With its roots as the annual meeting for the Industrial Designers Society of America (IDSA), the International Design Conference (IDC) has evolved into something much bigger. Today IDC is a global platform for amplifying the unique and bold voice of industrial design while celebrating the deep interconnection with other disciplines.
Returning virtually Sept. 22-23, 2021, the 24-hour IDC is packed with skill-building workshops, panel discussions, keynotes, networking opportunities, and breakout sessions for designers of all kinds, including industrial, UX, UI, graphic, branding, packaging, service, transportation, CMF, fashion, footwear, furniture, and social impact designers, with sessions for design managers, researchers, futurists, educators, and students alike.
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Running on six tracks and incorporating IDSA’s annual Education Symposium with the theme, “Breaking Down Barriers: Fostering collaborations for systemic change,” IDC 2021 centers on forward-thinking solutions: rebuilding in the face of a crippling pandemic, incorporating DEI into emerging tech and hiring practices, and capitalizing on the technologies that designers and business leaders need to master now to drive innovation.
This year’s IDC is open to a diversity of designers and creatives from around the world, with 50+ sessions led by global innovators at Amazon, IDEO, Samsung, and more.
The annual conference’s start was much smaller, and much less high-tech, yet steeped in the IDC’s continued goals of providing inspiration, challenging assumptions, and advancing the conversation about what design can contribute to the world’s future.
56 Years of Bringing Designers Together
The first national meeting of IDSA was held September 30 through October 2, 1965, in Oakbrook, IL. This event included panel discussions on “Today’s Design Education,” “Designer’s Responsibility to Management” and “Industrial Design: 1975.” Famed designer Charles Eames delivered the keynote address.
Over time, these national meetings turned into national conferences, and expanded to welcome more designers whose disciplines overlap with and influence industrial design, both on stage and in the audience.
Attendees of these conferences can attest to many a memorable moment over the years, such as the Northeast blackout that happened during the 2003 event in New York City, and the start of a little company called Airbnb during the 2007 event in San Francisco.
Airbnb co-founders Joe Gebbia and Brian Chesky were living together in San Francisco at the time and anticipated a wave of conference attendees. As the story goes, Gebbia came up with the idea to rent out three air mattresses in their apartment, to raise money for Chesky’s half of the rent. “We called it the Airbed and Breakfast,” said Chesky in a commencement address at Rhode Island School of Design in 2017. “Three designers stayed with us that weekend…and with that, Airbnb was born.”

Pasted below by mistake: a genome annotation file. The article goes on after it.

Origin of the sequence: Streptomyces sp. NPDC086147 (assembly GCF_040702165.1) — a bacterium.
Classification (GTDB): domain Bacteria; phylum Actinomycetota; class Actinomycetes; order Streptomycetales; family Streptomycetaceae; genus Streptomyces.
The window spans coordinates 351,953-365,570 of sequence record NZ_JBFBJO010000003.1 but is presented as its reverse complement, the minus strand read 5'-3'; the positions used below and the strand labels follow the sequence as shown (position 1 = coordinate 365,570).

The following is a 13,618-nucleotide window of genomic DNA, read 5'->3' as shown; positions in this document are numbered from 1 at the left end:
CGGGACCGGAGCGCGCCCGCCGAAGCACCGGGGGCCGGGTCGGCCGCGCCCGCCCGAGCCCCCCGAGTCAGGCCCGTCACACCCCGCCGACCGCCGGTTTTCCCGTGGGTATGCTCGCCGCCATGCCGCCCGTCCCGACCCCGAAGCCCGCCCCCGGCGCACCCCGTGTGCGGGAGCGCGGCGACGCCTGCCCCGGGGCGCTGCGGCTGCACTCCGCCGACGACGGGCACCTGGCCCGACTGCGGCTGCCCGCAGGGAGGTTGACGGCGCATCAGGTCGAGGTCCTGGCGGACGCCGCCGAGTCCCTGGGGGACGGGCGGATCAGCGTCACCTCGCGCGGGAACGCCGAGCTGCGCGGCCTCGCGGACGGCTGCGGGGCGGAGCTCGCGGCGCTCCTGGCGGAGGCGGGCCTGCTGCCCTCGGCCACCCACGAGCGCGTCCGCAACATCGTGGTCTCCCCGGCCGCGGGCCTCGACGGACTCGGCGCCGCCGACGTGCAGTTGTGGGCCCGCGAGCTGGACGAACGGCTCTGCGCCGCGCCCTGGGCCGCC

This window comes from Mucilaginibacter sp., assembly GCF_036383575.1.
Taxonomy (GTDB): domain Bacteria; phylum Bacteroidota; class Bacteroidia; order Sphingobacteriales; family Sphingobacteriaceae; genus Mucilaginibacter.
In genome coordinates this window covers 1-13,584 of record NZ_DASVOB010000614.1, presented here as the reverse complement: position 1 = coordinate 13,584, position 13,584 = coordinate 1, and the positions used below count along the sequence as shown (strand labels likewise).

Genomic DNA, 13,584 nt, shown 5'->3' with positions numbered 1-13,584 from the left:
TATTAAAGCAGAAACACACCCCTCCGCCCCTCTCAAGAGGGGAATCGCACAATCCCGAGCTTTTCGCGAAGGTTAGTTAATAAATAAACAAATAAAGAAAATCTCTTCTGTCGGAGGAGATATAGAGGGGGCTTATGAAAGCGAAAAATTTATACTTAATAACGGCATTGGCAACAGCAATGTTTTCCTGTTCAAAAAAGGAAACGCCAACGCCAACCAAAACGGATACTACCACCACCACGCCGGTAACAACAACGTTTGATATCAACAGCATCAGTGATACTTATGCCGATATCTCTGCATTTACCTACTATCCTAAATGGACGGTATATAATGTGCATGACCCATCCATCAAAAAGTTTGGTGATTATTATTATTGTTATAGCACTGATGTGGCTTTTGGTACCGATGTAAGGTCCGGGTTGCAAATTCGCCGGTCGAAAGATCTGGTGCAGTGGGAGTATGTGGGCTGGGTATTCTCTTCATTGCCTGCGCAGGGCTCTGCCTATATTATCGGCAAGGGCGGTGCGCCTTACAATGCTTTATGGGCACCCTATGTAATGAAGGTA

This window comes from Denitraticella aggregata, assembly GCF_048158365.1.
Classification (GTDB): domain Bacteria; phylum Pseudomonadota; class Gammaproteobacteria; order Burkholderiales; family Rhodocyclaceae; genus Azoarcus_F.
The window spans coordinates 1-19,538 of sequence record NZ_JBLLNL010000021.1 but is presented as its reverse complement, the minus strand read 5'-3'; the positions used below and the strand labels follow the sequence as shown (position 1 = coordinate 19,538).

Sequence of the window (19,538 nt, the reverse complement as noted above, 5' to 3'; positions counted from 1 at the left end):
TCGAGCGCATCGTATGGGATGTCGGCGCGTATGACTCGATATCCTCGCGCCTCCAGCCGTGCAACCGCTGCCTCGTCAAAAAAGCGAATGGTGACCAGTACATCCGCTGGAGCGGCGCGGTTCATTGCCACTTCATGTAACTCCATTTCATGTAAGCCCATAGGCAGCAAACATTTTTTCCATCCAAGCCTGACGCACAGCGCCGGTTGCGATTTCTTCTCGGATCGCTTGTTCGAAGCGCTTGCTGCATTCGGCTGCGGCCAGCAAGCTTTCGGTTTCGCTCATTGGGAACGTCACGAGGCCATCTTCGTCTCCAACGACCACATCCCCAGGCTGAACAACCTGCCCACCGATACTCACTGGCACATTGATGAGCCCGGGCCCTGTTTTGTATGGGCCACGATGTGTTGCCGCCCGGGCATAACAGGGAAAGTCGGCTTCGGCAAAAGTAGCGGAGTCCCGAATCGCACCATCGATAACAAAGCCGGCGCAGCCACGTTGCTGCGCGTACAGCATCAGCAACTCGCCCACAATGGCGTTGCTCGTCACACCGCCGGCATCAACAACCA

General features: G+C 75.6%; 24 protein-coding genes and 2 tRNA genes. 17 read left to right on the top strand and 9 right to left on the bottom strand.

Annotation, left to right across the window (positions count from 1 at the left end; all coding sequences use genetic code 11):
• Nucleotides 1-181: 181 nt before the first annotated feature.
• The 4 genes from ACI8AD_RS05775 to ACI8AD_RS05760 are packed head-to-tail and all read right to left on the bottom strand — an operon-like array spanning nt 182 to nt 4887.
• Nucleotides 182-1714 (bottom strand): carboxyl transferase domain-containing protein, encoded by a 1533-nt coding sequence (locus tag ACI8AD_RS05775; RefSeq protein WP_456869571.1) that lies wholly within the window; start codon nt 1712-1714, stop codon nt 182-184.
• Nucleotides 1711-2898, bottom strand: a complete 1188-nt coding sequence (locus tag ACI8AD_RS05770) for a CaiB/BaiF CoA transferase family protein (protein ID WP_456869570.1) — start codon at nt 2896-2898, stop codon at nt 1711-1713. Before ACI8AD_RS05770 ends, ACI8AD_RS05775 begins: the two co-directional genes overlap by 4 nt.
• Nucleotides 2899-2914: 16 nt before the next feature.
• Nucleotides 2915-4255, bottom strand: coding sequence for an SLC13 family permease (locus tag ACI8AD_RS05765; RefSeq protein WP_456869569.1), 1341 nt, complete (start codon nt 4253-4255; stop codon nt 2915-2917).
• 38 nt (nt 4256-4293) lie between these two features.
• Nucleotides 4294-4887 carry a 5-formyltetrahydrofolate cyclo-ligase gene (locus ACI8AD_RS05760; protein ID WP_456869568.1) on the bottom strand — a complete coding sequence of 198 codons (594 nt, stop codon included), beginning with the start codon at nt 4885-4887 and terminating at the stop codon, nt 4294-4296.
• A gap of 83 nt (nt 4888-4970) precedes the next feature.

In 2018, the reimagined International Design Conference kicked off in New Orleans and was followed by a sold-out IDC in Chicago in 2019.
As Paul Hatch, FIDSA wrote in the Summer 2018 issue of IDSA’s INNOVATION magazine, the seed for this IDC rebrand was planted in 2015. Then-IDSA President John Barratt, FIDSA asked Hatch and Jeevak Badve, FIDSA to analyze the IDSA conference and what it could become. From these analyses and discussions, a new kind of gathering emerged: “a more inclusive, relevant, and cross-disciplinary event,” wrote Hatch, that embraced the expansion of the industrial design profession and became an international platform for exchanging ideas across all areas of design.
In 2020, the COVID-19 pandemic necessitated a virtual IDC for the first time ever. Nevertheless, it was a hit with attendees and welcomed more participants from more countries than ever before.
IDC will stay virtual in 2021, with a planned in-person IDC 2022 in Seattle.
What to Expect From IDC 2021
Whether you’re a design student, educator, executive, or designer at any level, you’ll walk away from IDC 2021 with plenty of inspiration and an abundance of tools you can immediately implement into your practice.
Takeaways include, but are not limited to:
– How to improve your design process by identifying three killers of your ideas, and arming yourself with nine weapons to fight them off
– How to design more equitable and innovative creative teams, with tactical solutions to apply to hiring, internal reviews, meetings, critiques, and delivery
– How to achieve carbon neutrality in makerspaces with a circular design toolkit
– How to best market yourself and your work through design journalism
– How to anticipate, understand, and forecast trends for application in design
– How to safely and ethically navigate design with biometrics
– How to leverage 3D printing, NFTs, and blockchain technology
– How to harness technological advancements to build better software for the underserved
– How to enhance diversity in design education and practice
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“For over 20 years, I have gained so much from this annual gathering and got to know so many awesome people.” – Surya Vanka, multiple-time IDC attendee and presenter
“The IDC encapsulates what a contemporary design conference should look and feel like. It is an integrated blend of tech, traditional ID-ers, UX/ UI designers, graphic designers, and educators within a safe space to have thoughtful conversation.” – Excerpt from the Core77 IDC 2019 recap
“IDSA seriously set the standard for online events that are engaging, diverse, thought-provoking, entertaining, and seamless, without skipping a beat on the soul of what these gathering are.” – Spencer Nugent, virtual IDC 2020 emcee
Follow IDC on socials @intldesignconf and use the hashtag #IDC24HrLive.